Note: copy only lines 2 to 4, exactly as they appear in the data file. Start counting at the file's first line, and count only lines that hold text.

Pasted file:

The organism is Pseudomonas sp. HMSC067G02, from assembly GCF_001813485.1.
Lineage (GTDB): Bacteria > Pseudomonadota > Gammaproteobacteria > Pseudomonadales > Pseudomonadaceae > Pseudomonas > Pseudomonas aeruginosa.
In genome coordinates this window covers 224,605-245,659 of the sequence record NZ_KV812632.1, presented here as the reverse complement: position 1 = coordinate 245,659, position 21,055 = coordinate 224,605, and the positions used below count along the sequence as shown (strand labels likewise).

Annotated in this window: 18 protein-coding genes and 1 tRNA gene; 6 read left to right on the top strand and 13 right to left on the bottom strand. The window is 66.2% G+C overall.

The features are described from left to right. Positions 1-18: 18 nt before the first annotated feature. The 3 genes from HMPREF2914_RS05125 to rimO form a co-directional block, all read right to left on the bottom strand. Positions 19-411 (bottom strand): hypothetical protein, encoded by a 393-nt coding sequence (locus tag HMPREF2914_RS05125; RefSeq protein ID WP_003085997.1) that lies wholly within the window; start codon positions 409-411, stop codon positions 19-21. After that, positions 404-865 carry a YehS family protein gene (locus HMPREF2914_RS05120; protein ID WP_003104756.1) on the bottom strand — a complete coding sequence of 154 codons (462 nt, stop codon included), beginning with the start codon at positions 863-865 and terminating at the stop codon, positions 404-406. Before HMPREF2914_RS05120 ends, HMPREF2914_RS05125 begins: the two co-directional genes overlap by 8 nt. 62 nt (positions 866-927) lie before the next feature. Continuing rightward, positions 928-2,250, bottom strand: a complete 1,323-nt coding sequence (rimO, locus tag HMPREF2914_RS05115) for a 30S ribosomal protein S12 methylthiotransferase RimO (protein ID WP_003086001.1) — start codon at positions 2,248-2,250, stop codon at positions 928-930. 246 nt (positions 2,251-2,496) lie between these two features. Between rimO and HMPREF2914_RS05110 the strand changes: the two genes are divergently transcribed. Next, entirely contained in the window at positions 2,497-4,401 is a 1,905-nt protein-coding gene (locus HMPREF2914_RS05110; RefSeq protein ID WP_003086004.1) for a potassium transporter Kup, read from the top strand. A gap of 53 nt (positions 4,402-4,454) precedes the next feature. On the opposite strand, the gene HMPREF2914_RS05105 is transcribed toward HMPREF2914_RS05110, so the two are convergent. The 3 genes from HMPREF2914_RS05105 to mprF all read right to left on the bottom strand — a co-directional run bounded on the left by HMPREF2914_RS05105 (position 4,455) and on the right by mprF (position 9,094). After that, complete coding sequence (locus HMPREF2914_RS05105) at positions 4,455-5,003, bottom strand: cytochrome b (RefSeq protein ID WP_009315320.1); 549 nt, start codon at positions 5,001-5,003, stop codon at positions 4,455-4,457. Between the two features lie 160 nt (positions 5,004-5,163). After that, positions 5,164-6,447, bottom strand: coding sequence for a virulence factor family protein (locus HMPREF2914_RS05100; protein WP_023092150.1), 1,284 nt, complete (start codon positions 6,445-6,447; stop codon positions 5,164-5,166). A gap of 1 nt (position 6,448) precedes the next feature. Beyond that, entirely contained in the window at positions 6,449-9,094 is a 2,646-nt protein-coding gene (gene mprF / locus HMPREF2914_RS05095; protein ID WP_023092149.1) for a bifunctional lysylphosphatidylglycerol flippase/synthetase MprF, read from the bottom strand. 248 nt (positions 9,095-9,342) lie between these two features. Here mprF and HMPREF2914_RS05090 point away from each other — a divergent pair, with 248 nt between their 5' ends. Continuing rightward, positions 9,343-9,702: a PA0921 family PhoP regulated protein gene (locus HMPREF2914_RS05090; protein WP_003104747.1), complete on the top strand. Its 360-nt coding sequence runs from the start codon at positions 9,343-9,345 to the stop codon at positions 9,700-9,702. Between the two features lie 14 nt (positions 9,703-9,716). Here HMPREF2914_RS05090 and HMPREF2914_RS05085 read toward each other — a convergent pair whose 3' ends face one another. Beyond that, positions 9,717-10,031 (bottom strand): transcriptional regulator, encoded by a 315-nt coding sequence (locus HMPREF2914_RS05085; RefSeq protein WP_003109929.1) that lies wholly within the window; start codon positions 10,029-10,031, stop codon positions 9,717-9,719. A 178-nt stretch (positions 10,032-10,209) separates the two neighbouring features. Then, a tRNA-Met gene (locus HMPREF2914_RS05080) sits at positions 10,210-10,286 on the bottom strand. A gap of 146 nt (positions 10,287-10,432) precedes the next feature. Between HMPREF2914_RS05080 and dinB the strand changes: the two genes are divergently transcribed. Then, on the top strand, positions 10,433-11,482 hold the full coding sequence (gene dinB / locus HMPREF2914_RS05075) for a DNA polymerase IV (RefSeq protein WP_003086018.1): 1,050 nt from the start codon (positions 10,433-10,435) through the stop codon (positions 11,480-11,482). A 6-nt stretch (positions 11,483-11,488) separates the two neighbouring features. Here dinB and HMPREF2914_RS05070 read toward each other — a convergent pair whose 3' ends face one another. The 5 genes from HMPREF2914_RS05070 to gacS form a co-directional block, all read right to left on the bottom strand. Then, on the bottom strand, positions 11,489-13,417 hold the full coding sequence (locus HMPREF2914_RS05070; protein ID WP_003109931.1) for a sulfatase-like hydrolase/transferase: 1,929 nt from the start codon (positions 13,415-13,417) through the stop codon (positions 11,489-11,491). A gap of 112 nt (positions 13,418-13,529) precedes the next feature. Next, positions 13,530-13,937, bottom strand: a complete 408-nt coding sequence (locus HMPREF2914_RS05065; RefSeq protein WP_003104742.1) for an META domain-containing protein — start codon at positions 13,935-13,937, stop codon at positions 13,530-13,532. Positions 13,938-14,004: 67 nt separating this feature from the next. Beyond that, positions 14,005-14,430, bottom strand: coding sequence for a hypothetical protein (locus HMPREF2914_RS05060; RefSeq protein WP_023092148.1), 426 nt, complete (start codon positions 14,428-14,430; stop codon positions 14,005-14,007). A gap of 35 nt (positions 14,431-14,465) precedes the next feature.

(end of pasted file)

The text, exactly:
Lineage (GTDB): Bacteria > Pseudomonadota > Gammaproteobacteria > Pseudomonadales > Pseudomonadaceae > Pseudomonas > Pseudomonas aeruginosa.
In genome coordinates this window covers 224,605-245,659 of the sequence record NZ_KV812632.1, presented here as the reverse complement: position 1 = coordinate 245,659, position 21,055 = coordinate 224,605, and the positions used below count along the sequence as shown (strand labels likewise).

Annotated in this window: 18 protein-coding genes and 1 tRNA gene; 6 read left to right on the top strand and 13 right to left on the bottom strand. The window is 66.2% G+C overall.